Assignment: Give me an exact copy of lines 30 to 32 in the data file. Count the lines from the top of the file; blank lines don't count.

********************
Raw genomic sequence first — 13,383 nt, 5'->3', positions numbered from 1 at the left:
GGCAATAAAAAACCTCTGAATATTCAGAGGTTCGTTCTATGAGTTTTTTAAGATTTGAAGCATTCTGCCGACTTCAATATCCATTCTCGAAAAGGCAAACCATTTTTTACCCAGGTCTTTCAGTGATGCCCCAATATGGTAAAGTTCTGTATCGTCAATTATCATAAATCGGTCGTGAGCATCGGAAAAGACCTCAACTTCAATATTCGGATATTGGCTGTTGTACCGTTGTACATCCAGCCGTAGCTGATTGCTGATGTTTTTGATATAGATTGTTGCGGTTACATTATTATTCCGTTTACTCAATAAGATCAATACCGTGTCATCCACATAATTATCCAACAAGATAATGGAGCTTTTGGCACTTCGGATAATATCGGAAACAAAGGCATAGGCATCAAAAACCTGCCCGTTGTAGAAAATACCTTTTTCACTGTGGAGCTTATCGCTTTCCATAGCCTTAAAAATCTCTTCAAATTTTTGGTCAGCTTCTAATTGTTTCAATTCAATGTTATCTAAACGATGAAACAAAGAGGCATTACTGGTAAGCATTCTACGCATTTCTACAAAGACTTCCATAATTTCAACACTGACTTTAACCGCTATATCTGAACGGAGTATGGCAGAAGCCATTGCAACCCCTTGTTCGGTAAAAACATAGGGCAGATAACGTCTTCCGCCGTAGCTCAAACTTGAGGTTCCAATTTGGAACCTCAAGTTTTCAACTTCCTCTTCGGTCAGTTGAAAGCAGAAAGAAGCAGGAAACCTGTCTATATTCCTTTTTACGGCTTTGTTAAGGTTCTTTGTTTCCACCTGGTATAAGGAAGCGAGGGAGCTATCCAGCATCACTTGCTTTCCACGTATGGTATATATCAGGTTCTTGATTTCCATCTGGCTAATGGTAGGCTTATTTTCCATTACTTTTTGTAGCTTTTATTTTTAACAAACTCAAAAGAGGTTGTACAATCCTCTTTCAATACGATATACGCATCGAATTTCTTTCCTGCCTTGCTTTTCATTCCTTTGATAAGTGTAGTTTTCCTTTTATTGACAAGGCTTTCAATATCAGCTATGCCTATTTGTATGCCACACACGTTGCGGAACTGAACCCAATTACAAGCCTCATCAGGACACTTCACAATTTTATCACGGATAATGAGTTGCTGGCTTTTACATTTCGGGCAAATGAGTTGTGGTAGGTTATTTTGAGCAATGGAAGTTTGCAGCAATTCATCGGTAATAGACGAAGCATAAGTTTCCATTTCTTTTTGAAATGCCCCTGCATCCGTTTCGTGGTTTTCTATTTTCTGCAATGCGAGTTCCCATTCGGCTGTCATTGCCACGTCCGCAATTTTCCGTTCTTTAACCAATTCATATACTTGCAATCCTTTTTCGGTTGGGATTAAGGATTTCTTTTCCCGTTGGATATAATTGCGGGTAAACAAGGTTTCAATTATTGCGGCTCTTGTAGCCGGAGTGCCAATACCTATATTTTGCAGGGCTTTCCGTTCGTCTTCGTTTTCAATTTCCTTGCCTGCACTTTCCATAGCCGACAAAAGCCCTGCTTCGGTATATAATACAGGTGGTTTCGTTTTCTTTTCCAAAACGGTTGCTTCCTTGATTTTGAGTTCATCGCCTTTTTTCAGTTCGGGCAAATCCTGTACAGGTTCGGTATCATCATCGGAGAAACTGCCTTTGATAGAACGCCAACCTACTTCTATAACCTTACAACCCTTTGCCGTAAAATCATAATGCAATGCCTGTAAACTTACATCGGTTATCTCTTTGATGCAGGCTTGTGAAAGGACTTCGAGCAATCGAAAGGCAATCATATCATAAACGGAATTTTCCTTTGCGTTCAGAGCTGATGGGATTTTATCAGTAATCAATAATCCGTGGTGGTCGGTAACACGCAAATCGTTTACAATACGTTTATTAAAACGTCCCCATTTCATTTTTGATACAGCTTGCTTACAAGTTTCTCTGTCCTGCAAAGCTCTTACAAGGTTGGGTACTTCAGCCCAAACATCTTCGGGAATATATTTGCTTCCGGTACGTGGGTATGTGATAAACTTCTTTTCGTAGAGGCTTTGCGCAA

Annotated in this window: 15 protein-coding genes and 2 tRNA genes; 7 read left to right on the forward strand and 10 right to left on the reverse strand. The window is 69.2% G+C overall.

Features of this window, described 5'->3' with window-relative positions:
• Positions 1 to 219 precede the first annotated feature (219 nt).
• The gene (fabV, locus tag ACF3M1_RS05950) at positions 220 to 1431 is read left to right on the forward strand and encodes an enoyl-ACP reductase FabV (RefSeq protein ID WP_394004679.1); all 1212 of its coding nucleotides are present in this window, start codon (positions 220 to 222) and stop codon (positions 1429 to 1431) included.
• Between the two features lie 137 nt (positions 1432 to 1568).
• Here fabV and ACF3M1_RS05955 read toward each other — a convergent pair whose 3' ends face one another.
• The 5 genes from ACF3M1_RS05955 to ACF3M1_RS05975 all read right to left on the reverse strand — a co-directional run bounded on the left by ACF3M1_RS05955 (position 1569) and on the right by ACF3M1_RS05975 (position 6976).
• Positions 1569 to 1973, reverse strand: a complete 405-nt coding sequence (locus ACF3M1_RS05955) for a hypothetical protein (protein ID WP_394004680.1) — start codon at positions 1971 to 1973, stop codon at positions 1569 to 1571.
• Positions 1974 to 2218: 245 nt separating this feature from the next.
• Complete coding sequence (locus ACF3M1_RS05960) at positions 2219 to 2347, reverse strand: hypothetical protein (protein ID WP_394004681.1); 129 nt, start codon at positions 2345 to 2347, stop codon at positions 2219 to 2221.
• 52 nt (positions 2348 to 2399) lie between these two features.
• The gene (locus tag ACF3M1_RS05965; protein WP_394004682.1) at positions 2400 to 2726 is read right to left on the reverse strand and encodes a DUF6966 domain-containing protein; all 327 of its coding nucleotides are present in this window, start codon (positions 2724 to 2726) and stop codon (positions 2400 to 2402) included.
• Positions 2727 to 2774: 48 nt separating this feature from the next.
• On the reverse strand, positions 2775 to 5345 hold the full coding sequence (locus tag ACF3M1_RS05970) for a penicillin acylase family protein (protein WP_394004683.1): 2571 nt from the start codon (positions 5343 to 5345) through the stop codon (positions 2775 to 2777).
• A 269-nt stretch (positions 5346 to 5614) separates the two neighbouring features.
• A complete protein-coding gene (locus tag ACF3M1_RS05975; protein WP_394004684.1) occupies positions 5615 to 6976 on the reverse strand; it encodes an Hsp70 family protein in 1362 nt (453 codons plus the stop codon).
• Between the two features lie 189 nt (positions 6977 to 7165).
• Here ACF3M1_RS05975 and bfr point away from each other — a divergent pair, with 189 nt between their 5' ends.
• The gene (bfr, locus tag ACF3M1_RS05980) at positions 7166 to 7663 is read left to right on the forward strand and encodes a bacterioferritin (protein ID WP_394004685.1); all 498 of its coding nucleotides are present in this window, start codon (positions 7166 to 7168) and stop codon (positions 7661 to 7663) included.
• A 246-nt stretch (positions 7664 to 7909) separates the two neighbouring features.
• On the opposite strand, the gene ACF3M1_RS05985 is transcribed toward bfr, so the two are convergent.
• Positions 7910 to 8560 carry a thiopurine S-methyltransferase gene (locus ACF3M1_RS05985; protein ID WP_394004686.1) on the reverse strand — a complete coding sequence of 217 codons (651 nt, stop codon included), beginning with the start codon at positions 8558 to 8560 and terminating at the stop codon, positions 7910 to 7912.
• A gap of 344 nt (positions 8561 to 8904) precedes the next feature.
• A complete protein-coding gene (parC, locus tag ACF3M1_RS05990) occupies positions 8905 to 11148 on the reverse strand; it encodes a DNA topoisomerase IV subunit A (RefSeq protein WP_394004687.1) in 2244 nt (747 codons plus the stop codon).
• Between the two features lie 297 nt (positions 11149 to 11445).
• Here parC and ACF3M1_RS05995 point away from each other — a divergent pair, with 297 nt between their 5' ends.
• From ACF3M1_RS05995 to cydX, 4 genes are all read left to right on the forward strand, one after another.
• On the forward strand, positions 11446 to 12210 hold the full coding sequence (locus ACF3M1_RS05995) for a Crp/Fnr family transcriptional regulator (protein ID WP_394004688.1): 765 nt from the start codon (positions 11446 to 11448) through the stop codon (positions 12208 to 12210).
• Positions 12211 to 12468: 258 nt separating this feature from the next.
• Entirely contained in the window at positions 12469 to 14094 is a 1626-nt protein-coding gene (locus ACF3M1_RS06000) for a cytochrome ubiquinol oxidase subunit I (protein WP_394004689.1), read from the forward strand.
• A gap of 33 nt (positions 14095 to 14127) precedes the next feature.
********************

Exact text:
• On the forward strand, positions 11446 to 12210 hold the full coding sequence (locus ACF3M1_RS05995) for a Crp/Fnr family transcriptional regulator (protein ID WP_394004688.1): 765 nt from the start codon (positions 11446 to 11448) through the stop codon (positions 12208 to 12210).
• Positions 12211 to 12468: 258 nt separating this feature from the next.
• Entirely contained in the window at positions 12469 to 14094 is a 1626-nt protein-coding gene (locus ACF3M1_RS06000) for a cytochrome ubiquinol oxidase subunit I (protein WP_394004689.1), read from the forward strand.